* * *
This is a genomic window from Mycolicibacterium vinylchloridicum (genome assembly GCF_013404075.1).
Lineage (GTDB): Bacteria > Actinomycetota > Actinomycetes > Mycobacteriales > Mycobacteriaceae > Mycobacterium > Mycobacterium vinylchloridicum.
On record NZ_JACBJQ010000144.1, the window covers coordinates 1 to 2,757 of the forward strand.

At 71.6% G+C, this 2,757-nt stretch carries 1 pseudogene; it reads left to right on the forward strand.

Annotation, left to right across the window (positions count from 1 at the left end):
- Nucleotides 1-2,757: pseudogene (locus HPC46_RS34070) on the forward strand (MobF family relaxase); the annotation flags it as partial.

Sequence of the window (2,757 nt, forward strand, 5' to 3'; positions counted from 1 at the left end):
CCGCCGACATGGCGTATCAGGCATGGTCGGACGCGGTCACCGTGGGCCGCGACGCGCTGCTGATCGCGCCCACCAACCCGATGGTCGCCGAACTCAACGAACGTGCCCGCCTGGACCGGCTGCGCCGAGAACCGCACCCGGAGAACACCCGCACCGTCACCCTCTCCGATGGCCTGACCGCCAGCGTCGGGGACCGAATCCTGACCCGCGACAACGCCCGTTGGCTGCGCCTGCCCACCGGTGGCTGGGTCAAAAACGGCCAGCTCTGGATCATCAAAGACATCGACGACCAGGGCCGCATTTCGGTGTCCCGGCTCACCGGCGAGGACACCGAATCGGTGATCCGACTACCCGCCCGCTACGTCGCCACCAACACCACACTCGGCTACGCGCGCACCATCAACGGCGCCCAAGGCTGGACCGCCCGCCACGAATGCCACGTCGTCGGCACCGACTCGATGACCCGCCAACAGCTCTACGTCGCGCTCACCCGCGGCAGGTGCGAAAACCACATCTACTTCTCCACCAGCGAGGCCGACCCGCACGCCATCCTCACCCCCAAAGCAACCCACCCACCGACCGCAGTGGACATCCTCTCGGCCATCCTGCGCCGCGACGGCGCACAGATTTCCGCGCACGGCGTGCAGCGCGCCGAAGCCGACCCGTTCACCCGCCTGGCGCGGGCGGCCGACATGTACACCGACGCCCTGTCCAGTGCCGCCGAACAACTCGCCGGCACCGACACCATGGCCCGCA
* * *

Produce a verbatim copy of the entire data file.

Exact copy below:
This is a genomic window from Mycolicibacterium vinylchloridicum (genome assembly GCF_013404075.1).
Lineage (GTDB): Bacteria > Actinomycetota > Actinomycetes > Mycobacteriales > Mycobacteriaceae > Mycobacterium > Mycobacterium vinylchloridicum.
On record NZ_JACBJQ010000144.1, the window covers coordinates 1 to 2,757 of the forward strand.

At 71.6% G+C, this 2,757-nt stretch carries 1 pseudogene; it reads left to right on the forward strand.

Annotation, left to right across the window (positions count from 1 at the left end):
- Nucleotides 1-2,757: pseudogene (locus HPC46_RS34070) on the forward strand (MobF family relaxase); the annotation flags it as partial.

Sequence of the window (2,757 nt, forward strand, 5' to 3'; positions counted from 1 at the left end):
CCGCCGACATGGCGTATCAGGCATGGTCGGACGCGGTCACCGTGGGCCGCGACGCGCTGCTGATCGCGCCCACCAACCCGATGGTCGCCGAACTCAACGAACGTGCCCGCCTGGACCGGCTGCGCCGAGAACCGCACCCGGAGAACACCCGCACCGTCACCCTCTCCGATGGCCTGACCGCCAGCGTCGGGGACCGAATCCTGACCCGCGACAACGCCCGTTGGCTGCGCCTGCCCACCGGTGGCTGGGTCAAAAACGGCCAGCTCTGGATCATCAAAGACATCGACGACCAGGGCCGCATTTCGGTGTCCCGGCTCACCGGCGAGGACACCGAATCGGTGATCCGACTACCCGCCCGCTACGTCGCCACCAACACCACACTCGGCTACGCGCGCACCATCAACGGCGCCCAAGGCTGGACCGCCCGCCACGAATGCCACGTCGTCGGCACCGACTCGATGACCCGCCAACAGCTCTACGTCGCGCTCACCCGCGGCAGGTGCGAAAACCACATCTACTTCTCCACCAGCGAGGCCGACCCGCACGCCATCCTCACCCCCAAAGCAACCCACCCACCGACCGCAGTGGACATCCTCTCGGCCATCCTGCGCCGCGACGGCGCACAGATTTCCGCGCACGGCGTGCAGCGCGCCGAAGCCGACCCGTTCACCCGCCTGGCGCGGGCGGCCGACATGTACACCGACGCCCTGTCCAGTGCCGCCGAACAACTCGCCGGCACCGACACCATGGCCCGCA